New Synagogue, Przemyśl

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Przemyśl New Synagogue
PrzemyslNowaSynagoga.JPG
Basic information
LocationJuliusza Słowackiego 15
Poland Przemyśl, Poland
Geographic coordinates49°46′52″N 22°46′33″E / 49.781216°N 22.775930°E / 49.781216; 22.775930Coordinates: 49°46′52″N 22°46′33″E / 49.781216°N 22.775930°E / 49.781216; 22.775930
AffiliationJudaism
StatusIgnacy Krasicki Przemyśl Public Library
Completed1918

The Przemyśl New Synagogue, also known as the Scheinbach Synagogue was an orthodox synagogue in Przemyśl, Poland. Since World War II, the synagogue, which is still standing, has been used as the Ignacy Krasicki Przemyśl Public Library.[1]

History and architecture[edit]

Construction on the began in 1910 and was completed in 1918 after delays caused by the First World War. The spacious, high-ceilinged building survives, although Communist-period renovations stripped so much of the exterior detail that it presents an appearance in marked contrast to the building shown in old photographs.[2][3]

The synagogue is a free-standing building in a blend of Rundbogenstil and Classical styles with eclectic decoration. It was designed by architect Stanisław Majerski. The elaborate interior decoration once featured Biblical scenes and scenes of Eretz Israel painted on the walls and ceiling. In its incarnation as a public library, the building has a sedate and functional interior with bookshelves and walls painted white. The synagogue also had a notable set of stained glass windows. The windows and paintings were by a Jewish Przemyśl artist named Adolf Bienenstock, a graduate of the Jan Matejko Academy of Fine Arts. Kraków, like Przemyśl, was then part of Austrian Galicia (also known as Austrian Poland). Bienenstock, who taught art at the Przemyśl Gymnasium, had studied under the notable Polish artist Józef Mehoffer. The interior reflects the influence of the Young Poland movement of which Mehoffer was part. Young Poland was the Polish version of the jugendstil (art nouveau) movement.[4]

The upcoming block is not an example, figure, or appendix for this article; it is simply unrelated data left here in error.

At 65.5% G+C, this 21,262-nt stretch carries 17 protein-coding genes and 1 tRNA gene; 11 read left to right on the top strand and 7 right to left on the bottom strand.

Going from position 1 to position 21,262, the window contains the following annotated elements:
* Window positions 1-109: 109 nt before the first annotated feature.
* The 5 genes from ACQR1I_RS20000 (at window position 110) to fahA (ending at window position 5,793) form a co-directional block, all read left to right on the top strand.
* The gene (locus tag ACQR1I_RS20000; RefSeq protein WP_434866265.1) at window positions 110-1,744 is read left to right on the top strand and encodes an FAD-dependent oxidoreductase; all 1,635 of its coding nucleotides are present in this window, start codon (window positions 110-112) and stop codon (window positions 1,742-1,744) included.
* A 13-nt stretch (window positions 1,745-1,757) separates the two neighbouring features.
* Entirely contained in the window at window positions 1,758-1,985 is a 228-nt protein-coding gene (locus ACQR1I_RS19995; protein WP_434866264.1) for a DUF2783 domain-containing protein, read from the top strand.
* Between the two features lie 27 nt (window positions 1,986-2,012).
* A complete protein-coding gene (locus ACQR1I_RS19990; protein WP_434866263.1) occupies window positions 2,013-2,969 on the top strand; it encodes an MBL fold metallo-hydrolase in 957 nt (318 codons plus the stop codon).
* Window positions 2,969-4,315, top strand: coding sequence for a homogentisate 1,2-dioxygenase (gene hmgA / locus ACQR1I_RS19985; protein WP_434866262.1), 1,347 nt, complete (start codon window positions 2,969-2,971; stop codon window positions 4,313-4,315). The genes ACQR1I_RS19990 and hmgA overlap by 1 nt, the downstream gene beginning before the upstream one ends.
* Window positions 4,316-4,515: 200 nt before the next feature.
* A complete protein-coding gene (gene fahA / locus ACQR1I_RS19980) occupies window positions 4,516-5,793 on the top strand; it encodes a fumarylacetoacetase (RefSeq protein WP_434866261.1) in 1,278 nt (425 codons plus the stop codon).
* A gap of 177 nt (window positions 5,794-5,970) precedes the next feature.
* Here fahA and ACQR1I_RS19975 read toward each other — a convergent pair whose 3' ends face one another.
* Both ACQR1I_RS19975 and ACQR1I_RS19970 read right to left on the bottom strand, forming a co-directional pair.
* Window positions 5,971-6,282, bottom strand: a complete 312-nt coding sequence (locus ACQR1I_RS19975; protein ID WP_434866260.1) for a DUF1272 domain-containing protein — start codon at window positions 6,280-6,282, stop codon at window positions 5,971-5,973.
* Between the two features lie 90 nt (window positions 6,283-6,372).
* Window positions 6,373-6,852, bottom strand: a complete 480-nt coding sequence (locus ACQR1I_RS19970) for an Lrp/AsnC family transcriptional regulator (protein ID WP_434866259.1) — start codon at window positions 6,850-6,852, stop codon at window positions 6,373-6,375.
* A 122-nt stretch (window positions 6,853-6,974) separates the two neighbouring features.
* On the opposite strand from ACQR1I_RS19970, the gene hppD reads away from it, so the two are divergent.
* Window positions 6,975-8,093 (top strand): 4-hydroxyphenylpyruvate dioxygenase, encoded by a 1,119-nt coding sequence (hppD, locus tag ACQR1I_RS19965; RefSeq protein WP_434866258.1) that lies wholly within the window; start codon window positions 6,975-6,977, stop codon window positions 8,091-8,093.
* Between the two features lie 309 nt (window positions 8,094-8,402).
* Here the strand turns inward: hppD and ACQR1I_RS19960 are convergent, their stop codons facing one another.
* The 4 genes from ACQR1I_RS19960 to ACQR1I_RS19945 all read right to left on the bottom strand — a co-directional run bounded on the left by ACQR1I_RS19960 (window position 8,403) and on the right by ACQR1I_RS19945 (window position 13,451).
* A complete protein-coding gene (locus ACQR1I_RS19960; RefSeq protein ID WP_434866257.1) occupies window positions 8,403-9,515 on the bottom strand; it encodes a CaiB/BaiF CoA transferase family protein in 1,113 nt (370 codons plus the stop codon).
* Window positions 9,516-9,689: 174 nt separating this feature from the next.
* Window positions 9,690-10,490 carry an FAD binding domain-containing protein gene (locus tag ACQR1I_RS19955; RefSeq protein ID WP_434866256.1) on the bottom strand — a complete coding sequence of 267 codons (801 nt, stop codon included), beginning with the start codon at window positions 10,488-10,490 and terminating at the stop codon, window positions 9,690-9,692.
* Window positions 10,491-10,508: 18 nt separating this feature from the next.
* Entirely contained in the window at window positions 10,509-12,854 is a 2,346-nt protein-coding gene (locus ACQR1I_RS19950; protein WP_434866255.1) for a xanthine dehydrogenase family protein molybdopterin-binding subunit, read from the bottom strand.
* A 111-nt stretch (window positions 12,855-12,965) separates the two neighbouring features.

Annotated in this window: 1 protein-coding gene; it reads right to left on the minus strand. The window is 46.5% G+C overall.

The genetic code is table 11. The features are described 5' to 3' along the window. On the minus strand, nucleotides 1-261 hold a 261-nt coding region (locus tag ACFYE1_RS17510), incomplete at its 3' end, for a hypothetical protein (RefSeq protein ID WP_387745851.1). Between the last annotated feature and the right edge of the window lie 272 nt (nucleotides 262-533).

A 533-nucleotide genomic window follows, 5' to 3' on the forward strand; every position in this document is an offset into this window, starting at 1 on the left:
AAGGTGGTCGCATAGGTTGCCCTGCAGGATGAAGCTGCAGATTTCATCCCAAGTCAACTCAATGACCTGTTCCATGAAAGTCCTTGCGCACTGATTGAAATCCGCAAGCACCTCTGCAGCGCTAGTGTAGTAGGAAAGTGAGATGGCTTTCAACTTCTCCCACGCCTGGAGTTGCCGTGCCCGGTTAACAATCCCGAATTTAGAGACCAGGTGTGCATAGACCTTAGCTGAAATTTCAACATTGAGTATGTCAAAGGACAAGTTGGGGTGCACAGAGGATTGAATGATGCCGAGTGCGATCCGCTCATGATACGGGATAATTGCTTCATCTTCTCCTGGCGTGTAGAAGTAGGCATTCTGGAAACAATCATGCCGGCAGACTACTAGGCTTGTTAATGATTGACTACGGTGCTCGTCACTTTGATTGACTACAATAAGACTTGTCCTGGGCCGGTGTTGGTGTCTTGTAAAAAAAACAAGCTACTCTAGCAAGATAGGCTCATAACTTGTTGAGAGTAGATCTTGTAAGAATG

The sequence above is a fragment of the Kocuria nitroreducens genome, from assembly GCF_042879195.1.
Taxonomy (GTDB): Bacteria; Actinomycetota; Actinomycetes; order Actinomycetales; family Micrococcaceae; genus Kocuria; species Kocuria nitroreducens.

The synagogue was used as a stable by the German army during World War II, then used as a textile factory under the Communist post-War government before being turned into a library in the 1960s.[5]

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